It’s never an easy task asking your boss for three weeks off when you’ve only been in the job for three months. After starting as the new Creative Director in our Melbourne studio, I was fortunate enough to be selected to participate in a US Government program to learn more about the way they support and foster entrepreneurialism and innovation.
When the official invite for their ‘International Visitors Leadership Programme’ landed on my doormat, I knew I’d be in for an eye-opening three-week adventure across the States. Thankfully, Elmwood agreed. So off I went…
With the very esteemed title of ‘Entrepreneurship as the engine of prosperity: small business development’, the trip involved a jam-packed schedule of tours, talks, meetings and workshops across several states. With 70 people taking part, from over 65 different countries, all nominated by the US Embassy in our home countries, based on our area of expertise as it relates to entrepreneurialism.
From start-up incubators in Chicago, to fellow brand agencies Salt and Method, and Coursera – the world’s largest online learning site – in Silicon Valley, California, we were given access to the leaders of the US innovation ecosystem. In Austin, Texas, home to the second-largest start-up community in the US, we heard directly from government representatives, explaining how local government structures can help rather than hinder entrepreneurialism.
In Washington DC I was inspired by business owners daring to do things differently, including Catherine Novell, who was tapped on the shoulder by Steve Jobs to help get Apple products into China. She made a powerful observation around the ‘app economy’ that stuck with me: since Apple launched the smartphone, the rate of app development grew exponentially, creating about 750,000 new jobs. Just think about it. Brands like UBER wouldn’t exist if the app economy hadn’t been ignited.
Meeting US based entrepreneurs was obviously the focus, but it was the time spent with my fellow visitors that made the biggest impact on me personally. I was inspired by their stories, their dreams and their approaches to solving problems, no matter what barriers they came up against. A staggering group of enterprising individuals from all corners of the world – Nigeria, Palestine, Brazil, Jordan, Ethiopia, South Africa, Moldova, Mexico, and so many more. It was like being in the UN. Each of them had an incredible path that had led to their involvement in the program.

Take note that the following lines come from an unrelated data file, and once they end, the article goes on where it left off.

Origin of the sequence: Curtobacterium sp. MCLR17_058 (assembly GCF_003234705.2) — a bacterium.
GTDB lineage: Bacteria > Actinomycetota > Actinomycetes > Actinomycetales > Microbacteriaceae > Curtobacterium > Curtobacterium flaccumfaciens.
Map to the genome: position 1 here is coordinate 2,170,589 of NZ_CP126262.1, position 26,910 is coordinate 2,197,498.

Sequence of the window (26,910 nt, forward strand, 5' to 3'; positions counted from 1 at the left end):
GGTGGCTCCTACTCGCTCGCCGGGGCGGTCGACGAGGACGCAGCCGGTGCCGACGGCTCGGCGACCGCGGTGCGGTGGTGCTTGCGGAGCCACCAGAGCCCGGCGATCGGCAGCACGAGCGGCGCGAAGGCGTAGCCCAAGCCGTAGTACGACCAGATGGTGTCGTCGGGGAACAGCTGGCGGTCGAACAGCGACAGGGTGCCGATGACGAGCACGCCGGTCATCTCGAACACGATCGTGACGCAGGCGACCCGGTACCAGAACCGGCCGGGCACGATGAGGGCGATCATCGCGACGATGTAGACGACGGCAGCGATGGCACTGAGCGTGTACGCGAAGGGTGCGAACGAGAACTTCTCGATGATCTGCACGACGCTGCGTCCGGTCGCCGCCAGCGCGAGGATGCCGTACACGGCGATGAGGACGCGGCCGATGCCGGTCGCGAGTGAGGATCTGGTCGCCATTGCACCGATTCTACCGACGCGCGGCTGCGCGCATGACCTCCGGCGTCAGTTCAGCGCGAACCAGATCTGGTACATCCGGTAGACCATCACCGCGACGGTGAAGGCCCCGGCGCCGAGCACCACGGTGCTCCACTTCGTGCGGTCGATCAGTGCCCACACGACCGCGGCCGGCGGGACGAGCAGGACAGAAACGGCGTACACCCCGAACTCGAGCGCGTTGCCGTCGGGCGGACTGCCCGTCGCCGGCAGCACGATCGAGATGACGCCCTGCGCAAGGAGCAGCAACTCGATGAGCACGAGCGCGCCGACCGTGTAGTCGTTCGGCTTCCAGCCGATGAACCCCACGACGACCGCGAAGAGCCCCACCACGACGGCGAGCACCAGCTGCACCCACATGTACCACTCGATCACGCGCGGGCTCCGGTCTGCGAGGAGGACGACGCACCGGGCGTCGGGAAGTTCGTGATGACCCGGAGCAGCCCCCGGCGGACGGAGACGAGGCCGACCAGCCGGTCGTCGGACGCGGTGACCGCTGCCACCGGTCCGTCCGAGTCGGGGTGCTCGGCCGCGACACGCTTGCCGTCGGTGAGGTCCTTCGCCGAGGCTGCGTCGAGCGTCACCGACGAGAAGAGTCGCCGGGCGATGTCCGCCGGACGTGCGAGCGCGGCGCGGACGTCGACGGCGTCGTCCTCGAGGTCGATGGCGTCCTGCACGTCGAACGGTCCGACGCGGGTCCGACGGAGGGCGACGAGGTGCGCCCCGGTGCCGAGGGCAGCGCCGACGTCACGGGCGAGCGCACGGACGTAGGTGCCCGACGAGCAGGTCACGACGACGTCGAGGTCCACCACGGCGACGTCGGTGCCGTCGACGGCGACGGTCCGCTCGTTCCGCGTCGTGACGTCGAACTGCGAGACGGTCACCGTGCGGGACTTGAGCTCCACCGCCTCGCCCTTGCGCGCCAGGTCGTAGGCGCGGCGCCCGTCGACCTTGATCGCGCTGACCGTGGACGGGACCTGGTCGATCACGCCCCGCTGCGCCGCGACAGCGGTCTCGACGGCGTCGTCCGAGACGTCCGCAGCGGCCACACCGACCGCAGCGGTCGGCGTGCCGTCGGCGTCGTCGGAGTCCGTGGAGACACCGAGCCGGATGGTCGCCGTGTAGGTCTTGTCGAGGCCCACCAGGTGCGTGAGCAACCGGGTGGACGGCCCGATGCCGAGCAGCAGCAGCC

Mohammed, who runs his own production company in Gaza, started the company with just $700, renting out some space and cold-called clients non-stop. He landed his first client before the end of the first week, and now creates documentaries for Unicef, Oxfam, Pepsi amongst many others. Even the bombing of his office building didn’t stop him. He rebuilt it and got back to work.
My path to the program was slightly different. After spending most of my career as an Art Director in advertising, developing campaigns for multi-national brands, I took the plunge with a strategic role in branding. This new perspective gave me the courage to launch my own product: Do Water, the first bottled water brand made from forestry certified renewable paperboard material. During this time, I was invited to speak at a few US Embassy events in Melbourne. I also attended a number of entrepreneurial and design events hosted by the Embassy. They kindly nominated me to participate in this program… and the rest is history.
So, with all these amazing journeys, interactions and conversations – not to mention my fair share of sightseeing – what did I learn?
Firstly, it might seem obvious, but collaboration is the cornerstone of start-up success. It’s something we should always keep ourselves open to. And I mean true collaboration – within our own teams, but also with clients, suppliers, both inside and outside of the industry we’re working in.
Also, believe it or not, there seems to be a trend in the US tech sector to reach out to competitors. Rather than being secretive, they see mutual cooperation as a way of helping grow each other’s capabilities and bottom line. Definitely food for thought, whatever your sector.
As well as answers, I’ve been left with questions too – good questions.
The next billion people are about to come online in the next decade, and most of them are in the region closest to Australia (India, China, South East Asia and the Middle East). How are we preparing for it? What do we need to know so that we’re helping our clients prepare their business for the opportunities that will come up? What meaningful conversations could we be having right now?
We should always be questioning our appetite to disrupt our own thinking, or we might as well prepare to fail. Here’s a quote that a client in Australia shared with us that I think expresses this point well when she spoke about the way Facebook staff are motivated to constantly challenge themselves:
We must invent the ideas that will kill Facebook before someone else does.
Within that interrogation, we should be open to failure. Gone are the days when we can wait until we get it all right before launch. Now we can prototype ideas, get a beta model running, then learn from it and evolve it. The freedom to fail allows us to be more agile, responsive and experimental. An invaluable skill in a world that’s changing so fast.